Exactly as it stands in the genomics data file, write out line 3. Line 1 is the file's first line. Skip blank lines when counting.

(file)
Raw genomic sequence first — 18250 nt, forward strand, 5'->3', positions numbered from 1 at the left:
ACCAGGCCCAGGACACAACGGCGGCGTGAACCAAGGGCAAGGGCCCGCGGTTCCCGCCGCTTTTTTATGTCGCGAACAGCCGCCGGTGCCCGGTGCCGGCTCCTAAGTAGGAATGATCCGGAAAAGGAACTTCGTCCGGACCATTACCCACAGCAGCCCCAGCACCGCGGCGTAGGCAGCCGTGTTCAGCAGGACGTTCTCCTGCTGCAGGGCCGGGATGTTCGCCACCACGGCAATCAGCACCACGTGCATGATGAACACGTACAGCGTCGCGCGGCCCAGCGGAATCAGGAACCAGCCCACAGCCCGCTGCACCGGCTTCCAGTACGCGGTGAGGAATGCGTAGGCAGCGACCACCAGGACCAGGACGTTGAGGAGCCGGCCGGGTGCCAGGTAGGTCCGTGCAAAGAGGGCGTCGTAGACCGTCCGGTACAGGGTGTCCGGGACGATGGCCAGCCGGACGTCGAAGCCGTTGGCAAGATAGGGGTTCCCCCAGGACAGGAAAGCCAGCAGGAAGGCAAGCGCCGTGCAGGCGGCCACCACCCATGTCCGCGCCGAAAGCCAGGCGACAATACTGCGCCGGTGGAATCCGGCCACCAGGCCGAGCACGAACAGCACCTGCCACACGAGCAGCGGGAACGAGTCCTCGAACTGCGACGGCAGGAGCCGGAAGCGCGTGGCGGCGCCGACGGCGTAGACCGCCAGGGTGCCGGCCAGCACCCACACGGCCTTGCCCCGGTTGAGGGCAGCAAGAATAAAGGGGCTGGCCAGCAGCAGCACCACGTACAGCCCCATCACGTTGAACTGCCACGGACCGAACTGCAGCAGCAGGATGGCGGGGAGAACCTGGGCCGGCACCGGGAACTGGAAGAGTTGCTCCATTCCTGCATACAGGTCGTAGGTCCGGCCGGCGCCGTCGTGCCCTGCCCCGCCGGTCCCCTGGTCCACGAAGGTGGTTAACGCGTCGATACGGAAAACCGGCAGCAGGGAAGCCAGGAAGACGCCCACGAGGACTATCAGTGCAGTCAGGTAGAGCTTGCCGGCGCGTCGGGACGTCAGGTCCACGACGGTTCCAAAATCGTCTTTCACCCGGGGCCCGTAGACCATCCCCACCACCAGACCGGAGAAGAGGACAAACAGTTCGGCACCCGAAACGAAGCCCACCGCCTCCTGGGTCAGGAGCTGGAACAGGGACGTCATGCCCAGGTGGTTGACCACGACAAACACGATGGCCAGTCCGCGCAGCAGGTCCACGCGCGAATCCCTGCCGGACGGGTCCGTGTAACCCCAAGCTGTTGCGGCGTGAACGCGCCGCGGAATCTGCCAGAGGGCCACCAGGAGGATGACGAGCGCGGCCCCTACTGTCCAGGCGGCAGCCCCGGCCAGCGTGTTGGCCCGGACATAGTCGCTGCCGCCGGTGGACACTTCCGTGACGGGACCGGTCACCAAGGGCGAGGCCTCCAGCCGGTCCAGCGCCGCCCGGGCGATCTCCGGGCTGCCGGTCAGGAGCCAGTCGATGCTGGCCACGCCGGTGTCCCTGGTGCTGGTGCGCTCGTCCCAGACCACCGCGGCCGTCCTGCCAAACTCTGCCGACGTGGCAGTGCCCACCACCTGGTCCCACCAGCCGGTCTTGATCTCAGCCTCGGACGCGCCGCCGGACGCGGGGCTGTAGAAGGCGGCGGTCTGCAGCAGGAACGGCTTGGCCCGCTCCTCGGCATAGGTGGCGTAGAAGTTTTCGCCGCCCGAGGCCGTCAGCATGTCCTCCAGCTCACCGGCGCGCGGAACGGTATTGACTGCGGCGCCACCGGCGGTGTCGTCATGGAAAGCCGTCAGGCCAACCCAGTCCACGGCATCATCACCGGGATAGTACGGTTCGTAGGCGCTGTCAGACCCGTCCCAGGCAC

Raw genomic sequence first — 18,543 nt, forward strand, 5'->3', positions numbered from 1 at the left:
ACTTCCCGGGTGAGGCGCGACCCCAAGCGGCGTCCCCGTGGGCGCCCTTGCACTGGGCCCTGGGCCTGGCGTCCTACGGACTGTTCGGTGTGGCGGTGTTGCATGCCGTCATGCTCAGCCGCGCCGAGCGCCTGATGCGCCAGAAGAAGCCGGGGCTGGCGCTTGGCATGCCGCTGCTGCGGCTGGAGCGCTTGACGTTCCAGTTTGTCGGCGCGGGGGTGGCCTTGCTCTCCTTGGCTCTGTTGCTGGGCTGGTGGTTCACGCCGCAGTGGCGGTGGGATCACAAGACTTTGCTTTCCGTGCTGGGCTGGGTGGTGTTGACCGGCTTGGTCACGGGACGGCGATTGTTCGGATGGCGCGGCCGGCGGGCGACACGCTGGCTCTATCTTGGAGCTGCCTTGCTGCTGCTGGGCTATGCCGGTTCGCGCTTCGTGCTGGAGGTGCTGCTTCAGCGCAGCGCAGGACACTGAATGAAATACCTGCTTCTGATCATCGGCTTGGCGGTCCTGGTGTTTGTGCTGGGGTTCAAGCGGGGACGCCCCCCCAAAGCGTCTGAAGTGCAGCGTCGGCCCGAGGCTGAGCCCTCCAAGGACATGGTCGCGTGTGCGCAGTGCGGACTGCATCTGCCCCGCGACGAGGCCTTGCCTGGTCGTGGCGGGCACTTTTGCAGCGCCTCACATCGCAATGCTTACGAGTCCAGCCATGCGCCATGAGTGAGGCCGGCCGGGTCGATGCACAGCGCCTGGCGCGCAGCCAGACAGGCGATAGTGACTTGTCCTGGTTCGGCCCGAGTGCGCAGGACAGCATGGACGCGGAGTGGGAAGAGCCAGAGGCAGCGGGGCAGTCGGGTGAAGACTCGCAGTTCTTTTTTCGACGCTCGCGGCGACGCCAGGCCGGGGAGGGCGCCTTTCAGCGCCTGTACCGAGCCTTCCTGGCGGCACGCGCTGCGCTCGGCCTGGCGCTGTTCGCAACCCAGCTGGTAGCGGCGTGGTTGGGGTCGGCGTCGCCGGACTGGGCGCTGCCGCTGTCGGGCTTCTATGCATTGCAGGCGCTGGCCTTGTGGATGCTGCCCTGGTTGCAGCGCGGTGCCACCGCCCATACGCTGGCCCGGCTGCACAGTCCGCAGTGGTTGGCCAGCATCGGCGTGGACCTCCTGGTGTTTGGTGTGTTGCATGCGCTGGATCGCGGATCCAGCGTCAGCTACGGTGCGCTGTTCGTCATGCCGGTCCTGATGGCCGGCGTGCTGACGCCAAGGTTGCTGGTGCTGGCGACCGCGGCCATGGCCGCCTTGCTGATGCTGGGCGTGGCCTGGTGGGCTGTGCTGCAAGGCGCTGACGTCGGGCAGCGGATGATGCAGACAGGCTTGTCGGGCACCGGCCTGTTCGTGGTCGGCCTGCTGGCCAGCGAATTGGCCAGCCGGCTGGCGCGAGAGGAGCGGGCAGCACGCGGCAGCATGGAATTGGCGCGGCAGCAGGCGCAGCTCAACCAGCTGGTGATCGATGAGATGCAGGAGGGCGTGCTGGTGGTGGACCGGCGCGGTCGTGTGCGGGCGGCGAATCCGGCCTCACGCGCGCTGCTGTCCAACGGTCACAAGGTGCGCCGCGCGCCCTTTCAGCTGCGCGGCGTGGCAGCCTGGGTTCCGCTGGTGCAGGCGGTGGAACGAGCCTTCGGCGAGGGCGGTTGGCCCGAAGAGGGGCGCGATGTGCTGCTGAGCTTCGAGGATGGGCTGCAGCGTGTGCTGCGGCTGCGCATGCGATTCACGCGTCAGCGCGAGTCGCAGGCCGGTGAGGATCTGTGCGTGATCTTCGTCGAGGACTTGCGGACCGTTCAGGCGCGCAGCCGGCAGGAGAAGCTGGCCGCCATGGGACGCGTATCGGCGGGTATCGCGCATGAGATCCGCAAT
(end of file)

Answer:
Raw genomic sequence first — 18,543 nt, forward strand, 5'->3', positions numbered from 1 at the left: